Spring practice is a little bit like pre-school. You want to teach some of the basics, but it’s more about just getting comfortable with one another and integrating the new kids. The main objective is to complete the session without injury and without incident.
The first spring season under new head coach Nick Rolovich isn’t going exactly to plan.
Two of the team’s best players will be out for the rest of the spring and possibly longer than that. All-Mountain West First Teamer Kennedy Tulimasealii and fellow defensive lineman Ka’aumoana Gifford were each suspended by Coach Rolovich after both were arrested last week. Tulimasealii has been charged with suspicion of abuse, harassment, resisting arrest and contempt. Gifford was allegedly yelling at police officers not to arrest Tulimasealii and was subsequently charged with obstruction.
Hawaii News Now has since reported that Tulimasealii has had abusive interactions before and roommates of his girlfriend have attempted to file temporary restraining orders, but later failed to show up for the hearings.
These circumstances put Rolovich in a difficult position as the new boss. Tulimasealii is the most talented player on the Rainbow Warrior roster. While he hasn’t yet been convicted of a crime, the manner in which Rolovich addresses his situation will set the tone for his tenure.
Quickly suspending both players was the right move. But there will probably be a mix of reaction from his players, many of whom are holdovers from the previous administration. So far, the players’ loyalty is to one another and not as much to a coach for whom they’ve never played a single game.
But Rolovich’s responsibility to the community should take precedence and he needs to make sure that this is taken care of justly.
That doesn’t mean cutting the pair of linemen loose. If the charges are found to be credible and convictions or pleas do occur, keeping Tulimasealii off the field will be a necessity. But the university also has a responsibility to its students and as of now, Tulimasealii is still enrolled at UH. If he does have a pattern of abuse in his personal relationships, addressing that with him and facilitating help should be a priority. Not only for his benefit, but for the rest of the student body.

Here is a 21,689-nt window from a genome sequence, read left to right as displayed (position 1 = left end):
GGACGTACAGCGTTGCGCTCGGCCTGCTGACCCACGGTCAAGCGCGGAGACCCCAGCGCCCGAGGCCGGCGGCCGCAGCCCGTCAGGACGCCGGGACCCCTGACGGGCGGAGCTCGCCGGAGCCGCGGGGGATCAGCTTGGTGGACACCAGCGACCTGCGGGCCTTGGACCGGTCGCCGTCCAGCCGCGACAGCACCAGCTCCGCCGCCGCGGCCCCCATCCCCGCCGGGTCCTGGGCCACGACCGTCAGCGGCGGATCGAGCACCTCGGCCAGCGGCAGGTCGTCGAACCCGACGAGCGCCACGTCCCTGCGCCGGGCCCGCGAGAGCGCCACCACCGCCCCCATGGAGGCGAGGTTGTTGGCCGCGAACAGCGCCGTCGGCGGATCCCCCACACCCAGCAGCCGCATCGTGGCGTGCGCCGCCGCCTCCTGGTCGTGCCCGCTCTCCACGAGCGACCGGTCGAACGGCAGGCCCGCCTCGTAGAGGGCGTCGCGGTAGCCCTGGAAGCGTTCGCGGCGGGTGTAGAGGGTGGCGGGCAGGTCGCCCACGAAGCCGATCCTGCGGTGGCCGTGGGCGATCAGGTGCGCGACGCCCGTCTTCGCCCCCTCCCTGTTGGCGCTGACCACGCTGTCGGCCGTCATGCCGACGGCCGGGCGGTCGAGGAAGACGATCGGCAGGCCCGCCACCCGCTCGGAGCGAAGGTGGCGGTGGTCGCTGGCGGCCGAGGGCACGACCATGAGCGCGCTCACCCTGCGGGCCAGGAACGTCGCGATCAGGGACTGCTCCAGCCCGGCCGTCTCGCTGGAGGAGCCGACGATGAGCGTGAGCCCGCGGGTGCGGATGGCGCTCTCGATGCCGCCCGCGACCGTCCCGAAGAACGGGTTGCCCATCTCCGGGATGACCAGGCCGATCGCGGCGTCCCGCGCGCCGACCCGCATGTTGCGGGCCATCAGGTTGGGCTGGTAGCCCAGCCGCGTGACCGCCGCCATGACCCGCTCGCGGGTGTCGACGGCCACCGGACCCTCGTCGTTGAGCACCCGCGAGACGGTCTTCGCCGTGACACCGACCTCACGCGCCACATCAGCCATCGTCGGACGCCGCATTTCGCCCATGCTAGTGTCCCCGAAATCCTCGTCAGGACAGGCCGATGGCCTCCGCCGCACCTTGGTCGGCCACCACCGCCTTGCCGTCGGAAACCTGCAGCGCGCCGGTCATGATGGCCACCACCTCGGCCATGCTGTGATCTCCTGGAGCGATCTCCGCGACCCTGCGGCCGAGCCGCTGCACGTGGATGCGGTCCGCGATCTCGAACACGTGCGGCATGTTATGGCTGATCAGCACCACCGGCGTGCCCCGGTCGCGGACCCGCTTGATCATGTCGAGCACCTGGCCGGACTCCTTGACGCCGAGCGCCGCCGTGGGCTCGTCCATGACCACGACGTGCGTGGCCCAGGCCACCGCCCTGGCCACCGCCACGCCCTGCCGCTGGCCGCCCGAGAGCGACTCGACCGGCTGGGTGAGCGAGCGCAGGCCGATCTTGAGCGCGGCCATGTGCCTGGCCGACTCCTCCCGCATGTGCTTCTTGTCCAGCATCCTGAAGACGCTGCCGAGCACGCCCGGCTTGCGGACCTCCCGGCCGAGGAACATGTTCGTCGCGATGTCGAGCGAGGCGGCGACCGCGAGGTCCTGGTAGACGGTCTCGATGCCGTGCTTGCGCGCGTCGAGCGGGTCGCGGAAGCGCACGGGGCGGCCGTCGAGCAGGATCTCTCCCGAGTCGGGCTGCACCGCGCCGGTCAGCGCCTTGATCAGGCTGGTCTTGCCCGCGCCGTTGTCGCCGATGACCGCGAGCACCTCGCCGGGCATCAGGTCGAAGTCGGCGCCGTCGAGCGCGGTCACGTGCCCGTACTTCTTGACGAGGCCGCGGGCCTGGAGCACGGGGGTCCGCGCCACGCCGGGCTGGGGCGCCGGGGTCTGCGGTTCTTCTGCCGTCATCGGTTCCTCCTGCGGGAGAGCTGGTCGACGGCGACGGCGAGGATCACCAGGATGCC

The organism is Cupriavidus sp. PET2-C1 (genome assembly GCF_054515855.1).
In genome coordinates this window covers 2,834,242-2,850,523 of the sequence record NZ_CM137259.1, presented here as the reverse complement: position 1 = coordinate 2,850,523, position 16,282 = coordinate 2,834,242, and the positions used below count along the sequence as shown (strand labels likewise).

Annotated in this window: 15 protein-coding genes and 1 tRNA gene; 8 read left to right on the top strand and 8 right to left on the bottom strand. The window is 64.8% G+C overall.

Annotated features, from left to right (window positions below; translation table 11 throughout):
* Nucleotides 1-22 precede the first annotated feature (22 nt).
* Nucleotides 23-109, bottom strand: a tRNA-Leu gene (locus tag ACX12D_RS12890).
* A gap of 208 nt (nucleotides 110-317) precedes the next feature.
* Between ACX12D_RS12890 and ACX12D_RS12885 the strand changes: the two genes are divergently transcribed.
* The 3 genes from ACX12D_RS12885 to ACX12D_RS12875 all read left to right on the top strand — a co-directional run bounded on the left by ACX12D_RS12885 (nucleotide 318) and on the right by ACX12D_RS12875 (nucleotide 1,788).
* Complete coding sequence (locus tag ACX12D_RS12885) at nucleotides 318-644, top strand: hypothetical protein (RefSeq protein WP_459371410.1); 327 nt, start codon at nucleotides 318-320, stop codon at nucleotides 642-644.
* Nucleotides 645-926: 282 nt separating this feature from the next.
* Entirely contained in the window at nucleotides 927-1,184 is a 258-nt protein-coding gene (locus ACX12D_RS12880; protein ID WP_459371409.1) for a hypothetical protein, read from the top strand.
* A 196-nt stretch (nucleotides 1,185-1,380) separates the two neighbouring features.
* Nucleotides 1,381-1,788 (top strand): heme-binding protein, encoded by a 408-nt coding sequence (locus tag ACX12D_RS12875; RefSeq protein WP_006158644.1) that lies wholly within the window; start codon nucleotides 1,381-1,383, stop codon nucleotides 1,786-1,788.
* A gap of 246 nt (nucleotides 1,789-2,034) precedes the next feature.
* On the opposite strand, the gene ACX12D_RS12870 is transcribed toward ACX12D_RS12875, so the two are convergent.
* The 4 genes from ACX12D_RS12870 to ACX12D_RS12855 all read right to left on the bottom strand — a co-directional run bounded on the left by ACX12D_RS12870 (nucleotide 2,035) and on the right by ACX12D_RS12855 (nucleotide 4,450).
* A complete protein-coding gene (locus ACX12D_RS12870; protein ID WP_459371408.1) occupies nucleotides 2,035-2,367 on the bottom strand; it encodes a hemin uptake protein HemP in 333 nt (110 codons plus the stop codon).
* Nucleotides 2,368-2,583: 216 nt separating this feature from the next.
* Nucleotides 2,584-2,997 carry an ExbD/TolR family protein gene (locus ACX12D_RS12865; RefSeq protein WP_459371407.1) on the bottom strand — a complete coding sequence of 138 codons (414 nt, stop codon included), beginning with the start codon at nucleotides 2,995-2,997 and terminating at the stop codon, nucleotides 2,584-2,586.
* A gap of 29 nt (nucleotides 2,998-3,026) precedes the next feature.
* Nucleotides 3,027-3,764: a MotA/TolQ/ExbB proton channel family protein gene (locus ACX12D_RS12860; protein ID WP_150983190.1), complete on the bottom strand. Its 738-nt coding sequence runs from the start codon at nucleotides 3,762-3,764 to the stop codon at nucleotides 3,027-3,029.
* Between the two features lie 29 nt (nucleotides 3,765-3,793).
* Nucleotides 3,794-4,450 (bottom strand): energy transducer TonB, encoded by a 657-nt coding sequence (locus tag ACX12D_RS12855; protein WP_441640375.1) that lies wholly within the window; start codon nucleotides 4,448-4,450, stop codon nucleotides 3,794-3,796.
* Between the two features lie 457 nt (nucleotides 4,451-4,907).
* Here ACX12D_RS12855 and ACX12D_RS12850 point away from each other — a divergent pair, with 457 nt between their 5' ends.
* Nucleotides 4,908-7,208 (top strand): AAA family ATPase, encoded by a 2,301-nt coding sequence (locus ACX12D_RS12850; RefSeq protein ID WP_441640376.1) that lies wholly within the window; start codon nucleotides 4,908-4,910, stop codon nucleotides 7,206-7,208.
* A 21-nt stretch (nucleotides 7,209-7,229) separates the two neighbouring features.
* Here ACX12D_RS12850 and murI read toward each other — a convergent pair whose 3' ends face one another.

All too often, stories emerge about campus police or administrators sweeping incidents under the rug, only for them to be uncovered later on. Other than the simple immorality of such actions, they can instantly stain a program. The Tennessee Volunteers are the most recent example of what appears to be some institutional impropriety and that program has been grilled in the media for months.
College coaches love to talk about their responsibilities as builders of men. I’d say that most of the time, they truly are invested in that process. While a player’s actions may warrant a benching, being firm about consequences shouldn’t also mean scrapping the individual. Hopefully the team and program is willing and able to help all parties sufficiently.
David Simon can be reached at firstname.lastname@example.org.